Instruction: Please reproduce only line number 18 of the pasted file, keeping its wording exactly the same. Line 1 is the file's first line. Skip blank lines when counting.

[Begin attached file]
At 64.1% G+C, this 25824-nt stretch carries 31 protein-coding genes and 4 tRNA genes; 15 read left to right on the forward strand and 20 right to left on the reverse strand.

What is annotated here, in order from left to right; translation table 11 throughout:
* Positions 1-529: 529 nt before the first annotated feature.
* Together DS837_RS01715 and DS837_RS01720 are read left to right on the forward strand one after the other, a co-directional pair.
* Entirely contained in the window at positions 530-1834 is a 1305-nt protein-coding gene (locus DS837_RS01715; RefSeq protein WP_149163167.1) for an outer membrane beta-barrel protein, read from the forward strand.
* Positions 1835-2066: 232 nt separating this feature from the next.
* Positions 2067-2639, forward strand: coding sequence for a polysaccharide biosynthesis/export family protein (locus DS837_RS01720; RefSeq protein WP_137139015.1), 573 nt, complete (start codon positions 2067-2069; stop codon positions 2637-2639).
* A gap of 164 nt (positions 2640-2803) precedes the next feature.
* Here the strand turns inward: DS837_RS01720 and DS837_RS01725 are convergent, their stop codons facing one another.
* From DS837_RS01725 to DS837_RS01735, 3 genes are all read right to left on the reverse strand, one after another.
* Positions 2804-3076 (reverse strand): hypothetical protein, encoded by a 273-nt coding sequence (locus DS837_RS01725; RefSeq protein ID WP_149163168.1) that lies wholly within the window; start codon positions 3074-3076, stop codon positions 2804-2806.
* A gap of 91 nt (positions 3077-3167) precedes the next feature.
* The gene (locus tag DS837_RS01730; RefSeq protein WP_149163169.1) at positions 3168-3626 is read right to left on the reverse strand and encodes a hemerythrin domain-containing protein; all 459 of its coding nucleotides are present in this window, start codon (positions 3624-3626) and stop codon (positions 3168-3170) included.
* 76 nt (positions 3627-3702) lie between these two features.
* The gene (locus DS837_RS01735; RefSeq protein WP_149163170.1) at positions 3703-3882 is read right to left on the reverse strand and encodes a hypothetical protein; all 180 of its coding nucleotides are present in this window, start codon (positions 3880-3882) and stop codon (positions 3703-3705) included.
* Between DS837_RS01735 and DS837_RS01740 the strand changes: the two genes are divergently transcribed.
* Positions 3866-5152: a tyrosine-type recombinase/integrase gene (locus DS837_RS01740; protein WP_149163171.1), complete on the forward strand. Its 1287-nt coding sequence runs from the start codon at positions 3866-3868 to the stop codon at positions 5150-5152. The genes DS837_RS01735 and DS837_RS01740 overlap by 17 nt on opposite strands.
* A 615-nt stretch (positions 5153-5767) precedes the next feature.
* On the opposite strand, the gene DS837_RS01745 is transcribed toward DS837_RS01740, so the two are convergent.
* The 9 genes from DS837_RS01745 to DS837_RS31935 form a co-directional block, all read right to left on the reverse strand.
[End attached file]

* A 615-nt stretch (positions 5153-5767) precedes the next feature.